To have standing under § 16, a plaintiff must show (1) a threatened loss or injury cognizable in equity (2) proximately resulting from the alleged antitrust violation. Buckley Towers Condominium, Inc. v. Buchwald, 533 F.2d 934, 938 (5th Cir. 1976), Cert. denied, 429 U.S. 1121, 97 S.Ct. 1157, 51 L.Ed.2d 571 (1977); In Re Multidistrict Vehicle Air Pollution M. D. L. No. 31, 481 F.2d 122, 130 (9th Cir.), Cert. denied, Morgan v. Automobile Mfgrs. Ass'n, 414 U.S. 1045, 94 S.Ct. 551, 38 L.Ed.2d 336 (1973). 4
Rohnert Park alleges that if a regional shopping center is constructed as part of the Santa Rosa urban renewal project, it will discourage the development of a similar center in Rohnert Park. Relying upon In Re Multidistrict, 481 F.2d at 130-31, it argues that this threatens injury to interests cognizable in equity, for which it is entitled to § 16 relief.
In In Re Multidistrict we discussed two types of interests which can confer § 16 standing upon a state: the interests of citizens asserted by the state as Parens patriae and the state's own proprietary interests. We found that plaintiff states had standing as Parens patriae to seek equitable relief under § 16 in a suit alleging a conspiracy by the automobile industry to suppress antipollution technology.
Rohnert Park essentially asserts standing here as Parens patriae on behalf of its property owners, taxpayers, and inhabitants who might be injured by the loss of investment profits and tax revenues if the center is not built in Rohnert Park. Its argument fails because "political subdivisions such as cities and counties, whose power is derivative and not sovereign, cannot sue as Parens patriae, . . ." In Re Multidistrict, 481 F.2d at 131.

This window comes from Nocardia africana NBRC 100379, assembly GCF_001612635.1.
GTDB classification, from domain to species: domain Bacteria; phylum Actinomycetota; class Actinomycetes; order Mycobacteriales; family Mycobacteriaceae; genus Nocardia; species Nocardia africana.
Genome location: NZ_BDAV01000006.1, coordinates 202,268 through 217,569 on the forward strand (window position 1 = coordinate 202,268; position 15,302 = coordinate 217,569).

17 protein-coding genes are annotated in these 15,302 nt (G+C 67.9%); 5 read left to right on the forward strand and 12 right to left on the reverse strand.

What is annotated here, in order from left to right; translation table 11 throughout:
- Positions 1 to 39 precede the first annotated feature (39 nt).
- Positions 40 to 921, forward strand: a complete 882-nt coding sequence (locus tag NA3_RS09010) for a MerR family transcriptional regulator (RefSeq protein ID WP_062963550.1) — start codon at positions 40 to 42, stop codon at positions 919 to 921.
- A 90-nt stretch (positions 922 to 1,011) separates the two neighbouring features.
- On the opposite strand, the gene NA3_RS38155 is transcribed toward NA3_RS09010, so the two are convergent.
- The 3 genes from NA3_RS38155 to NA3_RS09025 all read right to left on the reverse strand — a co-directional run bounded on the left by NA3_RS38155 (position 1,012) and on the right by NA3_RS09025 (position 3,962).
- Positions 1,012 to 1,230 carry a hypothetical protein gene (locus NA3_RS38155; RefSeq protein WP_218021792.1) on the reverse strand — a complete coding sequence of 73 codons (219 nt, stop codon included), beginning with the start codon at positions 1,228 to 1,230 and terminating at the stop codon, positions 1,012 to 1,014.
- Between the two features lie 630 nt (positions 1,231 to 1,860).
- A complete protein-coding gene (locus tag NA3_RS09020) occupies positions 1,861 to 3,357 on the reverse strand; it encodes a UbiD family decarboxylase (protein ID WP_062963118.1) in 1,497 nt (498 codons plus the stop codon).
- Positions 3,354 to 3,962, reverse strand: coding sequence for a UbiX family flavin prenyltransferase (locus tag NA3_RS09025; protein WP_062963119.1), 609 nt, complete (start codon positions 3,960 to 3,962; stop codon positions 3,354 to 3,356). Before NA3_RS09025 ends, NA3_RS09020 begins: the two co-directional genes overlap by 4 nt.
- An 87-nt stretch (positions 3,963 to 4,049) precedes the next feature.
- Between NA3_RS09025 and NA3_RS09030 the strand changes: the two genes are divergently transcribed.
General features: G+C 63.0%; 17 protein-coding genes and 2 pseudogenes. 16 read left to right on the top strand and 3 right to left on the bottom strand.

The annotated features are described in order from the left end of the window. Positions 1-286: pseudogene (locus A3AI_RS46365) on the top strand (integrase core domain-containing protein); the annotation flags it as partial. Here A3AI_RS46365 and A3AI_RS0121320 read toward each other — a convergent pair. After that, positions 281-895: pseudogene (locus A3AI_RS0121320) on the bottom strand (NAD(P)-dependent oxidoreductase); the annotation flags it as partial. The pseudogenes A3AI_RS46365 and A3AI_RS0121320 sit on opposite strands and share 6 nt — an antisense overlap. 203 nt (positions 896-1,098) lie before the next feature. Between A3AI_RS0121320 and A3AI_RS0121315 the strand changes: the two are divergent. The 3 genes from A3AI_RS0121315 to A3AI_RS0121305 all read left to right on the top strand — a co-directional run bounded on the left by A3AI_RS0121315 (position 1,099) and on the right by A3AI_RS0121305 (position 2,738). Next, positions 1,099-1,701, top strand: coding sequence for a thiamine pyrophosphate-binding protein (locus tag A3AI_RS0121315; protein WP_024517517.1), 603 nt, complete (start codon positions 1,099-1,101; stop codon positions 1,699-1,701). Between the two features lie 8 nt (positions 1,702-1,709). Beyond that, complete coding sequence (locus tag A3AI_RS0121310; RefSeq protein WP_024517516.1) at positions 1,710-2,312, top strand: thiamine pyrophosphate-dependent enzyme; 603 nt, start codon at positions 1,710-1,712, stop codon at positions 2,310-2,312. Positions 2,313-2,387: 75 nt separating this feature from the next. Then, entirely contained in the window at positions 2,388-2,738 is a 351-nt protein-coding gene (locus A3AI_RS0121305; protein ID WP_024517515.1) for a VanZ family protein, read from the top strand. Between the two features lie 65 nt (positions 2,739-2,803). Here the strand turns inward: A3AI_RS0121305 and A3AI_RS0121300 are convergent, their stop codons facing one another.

Political subdivisions may, however, "sue to vindicate such of their own proprietary interests as might be congruent with the interests of their inhabitants." Id. Rohnert Park asserts two such proprietary interests. First, it contends that it acted in a proprietary capacity in raising and disbursing the special assessment funds used to improve the commercial zone. It cites no authority supporting the contention that this is a sufficient proprietary interest under § 16, and we decline to so hold. 5
Second, Rohnert Park argues that as the owner of property within the commercial zone, it possesses the requisite proprietary interests. Part of that property, however, is designated as a library site and the remainder
had been set aside for expansion of a waste water facility. It is not clear from the record whether any of this land will be available for commercial use or whether its value will be affected by the location of the regional shopping center.
Because it cannot assert the interests of its citizens, and its own proprietary interest is speculative, Rohnert Park fails to show an interest cognizable in equity, the first requirement for standing under § 16. Even if it could establish such an interest, it fails to meet the second requirement for § 16 standing. It has shown...